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What’s up with the science fair?

Regular readers will know that we are big fans of the science fair. Ever since the first time we wandered in, having seen an announcement somewhere, we haven’t found any local event cooler for our kids to take part in. My husband and I marvel at the fact that we didn’t even know about science fairs when we were kids, while our kids enter it every year. [See: A few words about scientists and inventorsScience inspirationsWinning and losingScience Fair… And I’m sure I’ve written more but that’s what you’re getting right now!]

The thing that was particularly interesting about the science fair this year was the lack of high school division projects. We couldn’t find them, and thought perhaps they had split them off due to high demand. No such luck. There were “only about 16 projects (out of an eligible population of about 12,000 high school students)” (from my fellow parent-of-science-fair-kids Kevin, who is also a judge). In other words: we didn’t find the projects done by high schoolers because they were lost in the sea of elementary and middle school projects. Kevin points out that getting 1% of our high school students to do science fair projects seems like a fair goal—and that would mean “about an 8-fold increase over the current situation.”

There are plenty of reasons not to do the science fair. It takes lots of time, parental involvement, teacher leadership and determination on the part of the students. The thing is, I can’t really believe that everyone doesn’t do it—at least at their school science fair. It’s so fun! But apparently I’m a bit out of touch. As far as teens in this county goes, the science fair is nothing special.

At the stream

A future scientific breakthrough in process?

I think this probably reflects the general trend in our society away from a culture that “does” toward a culture that “watches.” It has shocked me to see how few kids are willing to sing these days—they have gotten the message that if they don’t have a hit song, no one wants to hear them. It’s not like science is as dorky now as it was when I was a kid: With cool science-based shows like Myth Busters, it’s possible that more kids now have a positive view of science than before. It just seems to be a general lack of interest in actually “doing” anything. Kids are content to watch.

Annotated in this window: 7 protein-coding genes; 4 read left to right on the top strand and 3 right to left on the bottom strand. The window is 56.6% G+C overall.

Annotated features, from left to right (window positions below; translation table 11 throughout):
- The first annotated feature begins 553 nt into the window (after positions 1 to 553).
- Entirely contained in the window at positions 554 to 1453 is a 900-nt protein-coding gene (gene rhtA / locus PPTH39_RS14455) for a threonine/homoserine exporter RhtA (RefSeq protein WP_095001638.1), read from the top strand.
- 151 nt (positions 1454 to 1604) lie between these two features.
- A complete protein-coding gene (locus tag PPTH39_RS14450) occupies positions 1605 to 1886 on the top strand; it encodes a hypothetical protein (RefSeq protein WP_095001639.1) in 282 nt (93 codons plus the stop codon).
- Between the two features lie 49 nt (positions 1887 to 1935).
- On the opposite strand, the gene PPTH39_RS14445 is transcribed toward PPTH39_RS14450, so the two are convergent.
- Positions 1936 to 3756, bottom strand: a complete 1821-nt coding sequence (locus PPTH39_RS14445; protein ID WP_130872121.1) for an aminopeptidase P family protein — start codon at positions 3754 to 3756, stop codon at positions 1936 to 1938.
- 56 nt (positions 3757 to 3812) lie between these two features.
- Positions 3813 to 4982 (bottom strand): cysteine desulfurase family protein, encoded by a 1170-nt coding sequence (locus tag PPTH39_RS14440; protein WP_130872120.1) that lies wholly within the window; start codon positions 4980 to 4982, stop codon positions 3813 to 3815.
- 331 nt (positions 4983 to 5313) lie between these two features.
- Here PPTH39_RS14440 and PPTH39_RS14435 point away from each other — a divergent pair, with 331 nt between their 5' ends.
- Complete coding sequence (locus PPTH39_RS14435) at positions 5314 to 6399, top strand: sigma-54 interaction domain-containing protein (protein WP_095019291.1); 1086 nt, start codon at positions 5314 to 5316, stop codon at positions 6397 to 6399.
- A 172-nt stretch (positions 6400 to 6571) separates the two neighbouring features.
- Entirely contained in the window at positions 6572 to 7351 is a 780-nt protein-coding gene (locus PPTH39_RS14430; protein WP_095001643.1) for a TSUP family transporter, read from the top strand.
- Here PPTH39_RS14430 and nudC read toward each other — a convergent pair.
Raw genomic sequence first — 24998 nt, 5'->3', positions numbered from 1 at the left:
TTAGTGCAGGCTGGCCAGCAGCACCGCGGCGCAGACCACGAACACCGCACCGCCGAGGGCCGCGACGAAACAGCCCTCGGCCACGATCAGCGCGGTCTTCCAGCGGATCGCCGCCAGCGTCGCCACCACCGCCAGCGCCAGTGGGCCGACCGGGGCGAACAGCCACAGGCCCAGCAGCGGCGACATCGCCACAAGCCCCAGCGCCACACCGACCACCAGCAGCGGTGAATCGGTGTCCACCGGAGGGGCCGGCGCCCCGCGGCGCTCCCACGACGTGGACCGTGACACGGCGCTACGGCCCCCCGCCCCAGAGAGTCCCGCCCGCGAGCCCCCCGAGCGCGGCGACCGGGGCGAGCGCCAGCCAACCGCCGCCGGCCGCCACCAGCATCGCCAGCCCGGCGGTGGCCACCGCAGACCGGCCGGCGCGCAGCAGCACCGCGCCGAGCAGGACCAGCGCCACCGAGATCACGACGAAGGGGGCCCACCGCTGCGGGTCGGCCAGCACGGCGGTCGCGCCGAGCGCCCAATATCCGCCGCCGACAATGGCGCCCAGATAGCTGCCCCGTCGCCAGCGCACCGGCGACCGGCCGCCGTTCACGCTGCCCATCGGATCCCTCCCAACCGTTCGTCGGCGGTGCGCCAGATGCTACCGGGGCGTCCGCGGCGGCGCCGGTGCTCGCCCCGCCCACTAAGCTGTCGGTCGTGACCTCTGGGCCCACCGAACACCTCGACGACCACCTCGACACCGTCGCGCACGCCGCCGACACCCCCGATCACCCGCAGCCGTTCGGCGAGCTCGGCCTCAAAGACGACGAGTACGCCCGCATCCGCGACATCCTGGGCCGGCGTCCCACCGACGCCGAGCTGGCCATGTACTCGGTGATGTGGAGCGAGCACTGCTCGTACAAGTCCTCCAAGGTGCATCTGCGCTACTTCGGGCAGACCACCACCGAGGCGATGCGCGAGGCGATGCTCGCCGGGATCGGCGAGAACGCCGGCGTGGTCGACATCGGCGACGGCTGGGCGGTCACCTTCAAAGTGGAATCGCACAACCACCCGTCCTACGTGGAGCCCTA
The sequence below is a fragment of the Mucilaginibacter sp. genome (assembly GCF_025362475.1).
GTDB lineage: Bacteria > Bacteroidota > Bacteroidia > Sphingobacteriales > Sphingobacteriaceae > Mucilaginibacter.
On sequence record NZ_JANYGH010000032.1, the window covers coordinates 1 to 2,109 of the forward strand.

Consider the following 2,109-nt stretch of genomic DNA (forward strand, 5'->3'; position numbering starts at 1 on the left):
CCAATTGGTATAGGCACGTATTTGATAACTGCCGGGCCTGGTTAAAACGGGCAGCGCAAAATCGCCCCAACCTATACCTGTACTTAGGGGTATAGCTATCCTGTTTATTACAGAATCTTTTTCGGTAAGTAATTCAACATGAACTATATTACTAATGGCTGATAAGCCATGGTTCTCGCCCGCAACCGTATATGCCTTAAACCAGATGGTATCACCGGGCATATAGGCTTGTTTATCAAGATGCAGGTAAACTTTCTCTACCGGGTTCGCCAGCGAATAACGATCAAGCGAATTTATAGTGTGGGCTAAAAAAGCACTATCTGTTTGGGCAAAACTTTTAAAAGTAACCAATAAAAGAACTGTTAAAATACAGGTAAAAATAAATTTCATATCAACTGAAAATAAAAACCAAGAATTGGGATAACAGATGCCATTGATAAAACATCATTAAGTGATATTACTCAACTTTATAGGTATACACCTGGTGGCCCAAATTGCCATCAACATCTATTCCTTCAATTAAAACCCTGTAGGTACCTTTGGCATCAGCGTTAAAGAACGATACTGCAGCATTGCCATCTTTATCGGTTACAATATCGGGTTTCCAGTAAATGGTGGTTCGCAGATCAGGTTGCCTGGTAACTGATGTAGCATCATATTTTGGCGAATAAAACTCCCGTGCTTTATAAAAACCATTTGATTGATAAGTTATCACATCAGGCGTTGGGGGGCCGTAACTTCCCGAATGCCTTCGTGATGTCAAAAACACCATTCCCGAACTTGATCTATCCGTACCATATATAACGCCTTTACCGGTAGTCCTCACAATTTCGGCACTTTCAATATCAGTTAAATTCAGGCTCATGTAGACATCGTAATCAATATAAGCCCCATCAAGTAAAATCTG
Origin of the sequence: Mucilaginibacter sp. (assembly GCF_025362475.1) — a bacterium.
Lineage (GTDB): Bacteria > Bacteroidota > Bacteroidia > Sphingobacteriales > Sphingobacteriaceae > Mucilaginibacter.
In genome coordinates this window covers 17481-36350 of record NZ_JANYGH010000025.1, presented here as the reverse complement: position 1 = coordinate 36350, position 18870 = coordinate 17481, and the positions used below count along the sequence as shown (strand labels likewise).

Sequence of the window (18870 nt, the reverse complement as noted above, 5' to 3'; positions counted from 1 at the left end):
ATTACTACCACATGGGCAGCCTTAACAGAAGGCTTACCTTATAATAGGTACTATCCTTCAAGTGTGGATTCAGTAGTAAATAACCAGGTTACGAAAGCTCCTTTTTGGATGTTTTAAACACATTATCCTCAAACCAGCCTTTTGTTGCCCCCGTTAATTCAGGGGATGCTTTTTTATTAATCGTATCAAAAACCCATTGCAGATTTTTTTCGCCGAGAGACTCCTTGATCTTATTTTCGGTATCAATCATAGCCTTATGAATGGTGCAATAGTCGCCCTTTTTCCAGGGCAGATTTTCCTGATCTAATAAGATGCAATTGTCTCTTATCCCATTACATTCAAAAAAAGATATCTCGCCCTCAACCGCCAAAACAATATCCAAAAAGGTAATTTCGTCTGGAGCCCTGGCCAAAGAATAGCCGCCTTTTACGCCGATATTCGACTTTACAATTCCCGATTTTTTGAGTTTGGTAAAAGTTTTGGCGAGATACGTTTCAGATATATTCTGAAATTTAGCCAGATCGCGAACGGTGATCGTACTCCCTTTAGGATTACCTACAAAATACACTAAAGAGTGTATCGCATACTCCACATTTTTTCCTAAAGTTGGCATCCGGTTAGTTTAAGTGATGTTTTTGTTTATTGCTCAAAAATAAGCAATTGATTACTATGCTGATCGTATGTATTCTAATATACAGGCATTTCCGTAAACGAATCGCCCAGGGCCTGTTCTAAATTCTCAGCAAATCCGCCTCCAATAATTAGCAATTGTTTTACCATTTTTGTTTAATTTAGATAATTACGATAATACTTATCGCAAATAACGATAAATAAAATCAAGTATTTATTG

It probably also has to do with what’s been happening in our public schools (though I do note that in our county at least, it’s the public schools who send the most kids to the science fair). Since NCLB doesn’t test for science, it sends that general “science isn’t important” message right down the line. Teachers in schools under program improvement in this county have pretty much had to cut science from K-8 curriculum, even though studying science improves the scores in math and language arts tests in an enjoyable way.

And for high school kids, it probably has a huge amount to do with our culture of homework which has so bogged down today’s students. (See Race to Nowhere.) More and more homeschooled kids are turning up at the science fair, and it’s easy to see why. We allow our kids the time to relax into science and really be able to explore it. Without hours of worksheets due every night, a kid has time to dream and create—time that is necessary for real scientific exploration. When kids have hours of homework every night, and then more on weekends, how can they possibly follow through on a high-school level project? That takes not only a deep interest, but deep learning, deep commitment, and most importantly, supportive adults who mentor the student through a difficult process.

Today it was finally raining in the way we expect on the Central Coast—steady wet ranging from drips to downpours all day long. Mid-morning, my daughter said she’d had enough of percents and wanted to go for a rainwalk. I could have insisted that the worksheet was not done and that was her commitment to math today, but instead I said, well, OK. I know she loves rainwalks.

And so we went out and splashed down into the redwood forest, where she sang and wandered and wondered about the things we saw. For all I know, that was the time in which a scientific idea coalesced in her brain. For all I know, by planting my boot in a puddle and getting a soaker, I may have planted the seed for next year’s science fair.

Posted in Education.

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Continuing the Discussion

  1. Are Academic Competitions a Thing of the Past? | Umbral Ciencia linked to this post on April 12, 2012

    […] Suki Wessling, a homeschooler in California, wondered the same thing. In her area, out of over 12,000 eligible high school students, only 16 individuals participated in the science fair this year. As participation by public school kids in California declines, the number of homeschool kids who are getting involved is steadily increasing. […]

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